The company has been struggling financially in the wake of their unsuccessful IPO and the COVID-19 economic shutdown hasn’t helped matters. Casper shut down all of their retail locations and furloughed all retail employees last month.
The current layoff effects 21% of Casper’s workforce. All impacted employees in North American and Europe will receive severance packages including extended medical coverage, career coaching, and new job placement support.
Casper admitted to having financial difficulties ahead of February’s public offering. The company cut it’s valuation by 50% by lowering it’s expected price range to $12-$13 per share from $17-$19 per share.
Casper was one of the first “tech unicorns” – privately-held companies that are valued at over $1 billion. Many of Casper’s fellow unicorns are also laying off employees. As of this writing Bird, GetAround, ZipRecruiter, TripActions, Knotel, and Sonder have all announced rounds of layoffs.
Companies seem to be focusing on their home turf during the current crisis, which Casper is showing by cutting their European staff to focus on their home North American market (the company’s headquarters are in New York).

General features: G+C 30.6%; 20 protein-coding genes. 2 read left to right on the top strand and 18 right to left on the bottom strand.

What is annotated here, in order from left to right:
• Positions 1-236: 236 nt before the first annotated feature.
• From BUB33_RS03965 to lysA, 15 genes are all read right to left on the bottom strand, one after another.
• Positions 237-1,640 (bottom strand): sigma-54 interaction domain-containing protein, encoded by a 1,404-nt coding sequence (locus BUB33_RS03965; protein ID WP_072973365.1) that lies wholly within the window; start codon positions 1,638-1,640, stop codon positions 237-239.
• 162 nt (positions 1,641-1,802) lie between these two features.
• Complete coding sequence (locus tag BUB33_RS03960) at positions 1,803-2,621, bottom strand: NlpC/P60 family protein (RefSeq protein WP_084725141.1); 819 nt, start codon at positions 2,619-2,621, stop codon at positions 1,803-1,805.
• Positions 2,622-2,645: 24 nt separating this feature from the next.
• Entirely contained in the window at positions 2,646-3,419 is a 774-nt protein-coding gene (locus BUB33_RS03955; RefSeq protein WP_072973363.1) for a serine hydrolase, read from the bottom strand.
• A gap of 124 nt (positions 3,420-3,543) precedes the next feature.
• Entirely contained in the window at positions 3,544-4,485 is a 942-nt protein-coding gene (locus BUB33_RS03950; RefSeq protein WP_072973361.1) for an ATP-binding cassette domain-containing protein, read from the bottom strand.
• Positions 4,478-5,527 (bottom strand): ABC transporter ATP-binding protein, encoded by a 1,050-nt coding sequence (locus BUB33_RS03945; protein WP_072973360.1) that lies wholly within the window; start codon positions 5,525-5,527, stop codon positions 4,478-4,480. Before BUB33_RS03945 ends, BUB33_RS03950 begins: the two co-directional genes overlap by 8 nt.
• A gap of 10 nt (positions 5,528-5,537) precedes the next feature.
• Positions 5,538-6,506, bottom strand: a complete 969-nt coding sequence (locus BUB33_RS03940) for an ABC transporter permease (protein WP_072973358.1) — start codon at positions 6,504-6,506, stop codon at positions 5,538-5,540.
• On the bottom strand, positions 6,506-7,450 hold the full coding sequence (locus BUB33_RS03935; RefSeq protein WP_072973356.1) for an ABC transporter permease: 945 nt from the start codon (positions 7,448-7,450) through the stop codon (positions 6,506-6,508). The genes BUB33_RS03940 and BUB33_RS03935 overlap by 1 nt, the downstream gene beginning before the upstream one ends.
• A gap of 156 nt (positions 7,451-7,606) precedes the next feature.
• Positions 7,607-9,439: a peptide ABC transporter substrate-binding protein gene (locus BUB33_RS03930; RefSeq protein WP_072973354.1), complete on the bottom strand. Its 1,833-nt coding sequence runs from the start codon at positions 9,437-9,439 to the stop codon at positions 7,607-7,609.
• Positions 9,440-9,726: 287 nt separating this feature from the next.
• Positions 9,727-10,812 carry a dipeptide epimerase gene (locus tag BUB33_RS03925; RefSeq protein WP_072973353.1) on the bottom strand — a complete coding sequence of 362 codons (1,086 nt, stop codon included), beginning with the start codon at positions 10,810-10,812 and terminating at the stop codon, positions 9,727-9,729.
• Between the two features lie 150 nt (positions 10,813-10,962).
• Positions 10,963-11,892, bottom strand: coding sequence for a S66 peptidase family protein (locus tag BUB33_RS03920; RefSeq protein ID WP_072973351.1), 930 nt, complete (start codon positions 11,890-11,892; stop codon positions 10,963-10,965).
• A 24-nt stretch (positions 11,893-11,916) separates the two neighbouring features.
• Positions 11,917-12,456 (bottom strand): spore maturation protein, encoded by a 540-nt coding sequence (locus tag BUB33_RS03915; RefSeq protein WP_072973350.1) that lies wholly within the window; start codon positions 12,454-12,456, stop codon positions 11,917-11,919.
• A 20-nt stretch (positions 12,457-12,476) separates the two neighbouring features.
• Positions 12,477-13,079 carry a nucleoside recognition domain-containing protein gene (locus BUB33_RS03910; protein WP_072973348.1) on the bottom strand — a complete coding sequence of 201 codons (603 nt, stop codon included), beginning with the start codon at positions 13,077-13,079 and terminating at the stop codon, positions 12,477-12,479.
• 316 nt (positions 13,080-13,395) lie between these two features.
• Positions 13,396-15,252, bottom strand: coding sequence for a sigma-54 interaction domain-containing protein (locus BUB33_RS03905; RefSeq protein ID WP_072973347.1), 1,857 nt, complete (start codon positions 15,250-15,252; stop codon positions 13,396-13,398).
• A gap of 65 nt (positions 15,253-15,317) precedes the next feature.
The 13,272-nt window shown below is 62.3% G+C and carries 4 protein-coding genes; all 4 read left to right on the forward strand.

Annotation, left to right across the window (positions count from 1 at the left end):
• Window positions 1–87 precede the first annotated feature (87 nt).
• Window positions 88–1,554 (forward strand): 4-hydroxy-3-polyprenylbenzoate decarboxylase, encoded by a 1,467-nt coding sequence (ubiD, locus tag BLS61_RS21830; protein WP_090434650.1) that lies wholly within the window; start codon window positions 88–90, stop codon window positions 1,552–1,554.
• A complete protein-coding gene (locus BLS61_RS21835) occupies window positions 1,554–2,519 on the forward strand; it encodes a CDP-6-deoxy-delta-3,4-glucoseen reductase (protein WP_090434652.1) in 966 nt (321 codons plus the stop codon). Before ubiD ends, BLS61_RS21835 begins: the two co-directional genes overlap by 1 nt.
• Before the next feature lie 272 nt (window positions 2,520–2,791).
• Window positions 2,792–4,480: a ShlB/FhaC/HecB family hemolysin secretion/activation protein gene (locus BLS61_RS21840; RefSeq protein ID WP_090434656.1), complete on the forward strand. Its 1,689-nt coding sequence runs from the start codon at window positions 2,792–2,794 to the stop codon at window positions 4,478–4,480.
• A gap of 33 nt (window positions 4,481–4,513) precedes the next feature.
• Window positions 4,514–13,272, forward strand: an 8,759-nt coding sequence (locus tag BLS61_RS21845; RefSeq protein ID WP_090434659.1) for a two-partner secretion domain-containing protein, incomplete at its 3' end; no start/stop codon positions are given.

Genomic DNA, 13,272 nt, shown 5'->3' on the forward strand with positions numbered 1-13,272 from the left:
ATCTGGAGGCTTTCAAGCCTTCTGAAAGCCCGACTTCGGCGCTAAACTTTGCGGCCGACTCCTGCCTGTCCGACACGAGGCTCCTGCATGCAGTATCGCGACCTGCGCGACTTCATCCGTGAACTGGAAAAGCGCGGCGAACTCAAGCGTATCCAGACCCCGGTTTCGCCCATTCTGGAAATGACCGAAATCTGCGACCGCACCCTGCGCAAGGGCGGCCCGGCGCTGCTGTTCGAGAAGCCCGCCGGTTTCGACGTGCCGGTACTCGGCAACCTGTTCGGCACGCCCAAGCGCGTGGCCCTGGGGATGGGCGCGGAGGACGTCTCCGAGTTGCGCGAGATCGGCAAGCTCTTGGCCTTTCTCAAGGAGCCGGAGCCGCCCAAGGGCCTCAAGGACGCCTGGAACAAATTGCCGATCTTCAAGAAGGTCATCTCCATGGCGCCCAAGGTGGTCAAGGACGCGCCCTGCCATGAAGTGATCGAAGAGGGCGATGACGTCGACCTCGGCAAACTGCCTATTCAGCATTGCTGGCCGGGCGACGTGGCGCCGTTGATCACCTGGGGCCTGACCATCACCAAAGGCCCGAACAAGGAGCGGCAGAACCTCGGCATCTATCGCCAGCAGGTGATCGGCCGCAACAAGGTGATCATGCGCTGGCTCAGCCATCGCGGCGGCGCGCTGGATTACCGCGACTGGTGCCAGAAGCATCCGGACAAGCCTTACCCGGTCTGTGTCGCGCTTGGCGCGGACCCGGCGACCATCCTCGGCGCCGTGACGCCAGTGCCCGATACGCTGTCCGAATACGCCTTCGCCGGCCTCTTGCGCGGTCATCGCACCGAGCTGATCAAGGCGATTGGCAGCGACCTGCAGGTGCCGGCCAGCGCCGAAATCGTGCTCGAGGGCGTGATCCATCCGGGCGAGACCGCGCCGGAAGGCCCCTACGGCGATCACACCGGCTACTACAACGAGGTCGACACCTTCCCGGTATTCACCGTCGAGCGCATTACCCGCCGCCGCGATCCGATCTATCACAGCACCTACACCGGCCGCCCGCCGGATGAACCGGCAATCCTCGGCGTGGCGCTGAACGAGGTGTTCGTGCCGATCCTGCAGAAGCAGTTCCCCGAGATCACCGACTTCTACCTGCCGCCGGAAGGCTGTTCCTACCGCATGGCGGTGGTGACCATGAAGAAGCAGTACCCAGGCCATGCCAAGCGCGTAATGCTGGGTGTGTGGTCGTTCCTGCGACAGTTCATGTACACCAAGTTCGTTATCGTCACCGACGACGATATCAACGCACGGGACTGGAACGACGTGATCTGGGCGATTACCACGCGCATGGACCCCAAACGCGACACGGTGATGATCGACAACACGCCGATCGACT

The mattress industry has been particularly cutthroat in the past decade. This lucrative business is a cash cow and is filled with startups that are trying to gain market share through generous return policies and incentives. Startups like Casper, Saatva, and Puffy are competing with each other while also battling legacy retailers like Mattress Firm and department stores who are able to substantially discount their mattresses in an attempt to compete with the new “mattress-in-a-box” brands.
The coming recession/depression is going to determine which mattress disruptors are actually well-run businesses and which ones were able to get by with investor financing and flashy marketing campaigns. Here at Sleepline we’re expecting that at least a few of the popular internet mattress companies will go out of business in the next year.